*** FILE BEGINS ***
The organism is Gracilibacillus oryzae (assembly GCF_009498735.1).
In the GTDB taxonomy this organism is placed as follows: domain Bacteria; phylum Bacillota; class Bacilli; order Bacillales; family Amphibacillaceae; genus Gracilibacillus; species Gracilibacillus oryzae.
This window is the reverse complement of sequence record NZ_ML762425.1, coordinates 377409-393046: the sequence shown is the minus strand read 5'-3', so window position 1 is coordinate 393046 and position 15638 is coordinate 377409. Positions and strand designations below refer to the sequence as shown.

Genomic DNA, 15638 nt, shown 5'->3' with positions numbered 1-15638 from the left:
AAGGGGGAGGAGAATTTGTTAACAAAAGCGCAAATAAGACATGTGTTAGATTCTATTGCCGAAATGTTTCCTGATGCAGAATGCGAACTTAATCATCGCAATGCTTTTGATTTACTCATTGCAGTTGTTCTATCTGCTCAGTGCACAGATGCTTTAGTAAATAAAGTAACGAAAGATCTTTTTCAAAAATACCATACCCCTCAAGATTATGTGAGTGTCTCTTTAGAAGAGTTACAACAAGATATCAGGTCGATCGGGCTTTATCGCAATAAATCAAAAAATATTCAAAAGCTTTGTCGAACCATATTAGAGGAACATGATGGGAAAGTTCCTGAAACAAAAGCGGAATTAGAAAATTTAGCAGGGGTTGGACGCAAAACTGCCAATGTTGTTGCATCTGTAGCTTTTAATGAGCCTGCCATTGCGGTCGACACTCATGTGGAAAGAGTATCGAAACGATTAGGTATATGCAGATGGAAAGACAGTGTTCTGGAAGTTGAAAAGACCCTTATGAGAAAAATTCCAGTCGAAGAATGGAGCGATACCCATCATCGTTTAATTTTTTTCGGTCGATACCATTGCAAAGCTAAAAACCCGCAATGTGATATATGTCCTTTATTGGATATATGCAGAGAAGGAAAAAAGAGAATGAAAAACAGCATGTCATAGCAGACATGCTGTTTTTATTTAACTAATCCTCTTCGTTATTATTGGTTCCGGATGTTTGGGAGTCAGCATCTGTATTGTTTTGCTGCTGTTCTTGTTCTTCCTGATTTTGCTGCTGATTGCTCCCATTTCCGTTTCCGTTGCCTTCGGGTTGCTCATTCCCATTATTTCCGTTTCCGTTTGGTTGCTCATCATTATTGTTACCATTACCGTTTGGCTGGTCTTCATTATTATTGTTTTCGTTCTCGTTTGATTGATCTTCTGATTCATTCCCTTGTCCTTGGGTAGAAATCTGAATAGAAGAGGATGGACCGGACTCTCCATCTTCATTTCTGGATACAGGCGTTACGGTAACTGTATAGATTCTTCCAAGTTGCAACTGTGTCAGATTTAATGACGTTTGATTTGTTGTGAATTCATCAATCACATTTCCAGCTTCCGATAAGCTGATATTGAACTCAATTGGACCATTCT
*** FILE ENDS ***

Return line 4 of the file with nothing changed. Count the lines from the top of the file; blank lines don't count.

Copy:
Genomic DNA, 15638 nt, shown 5'->3' with positions numbered 1-15638 from the left: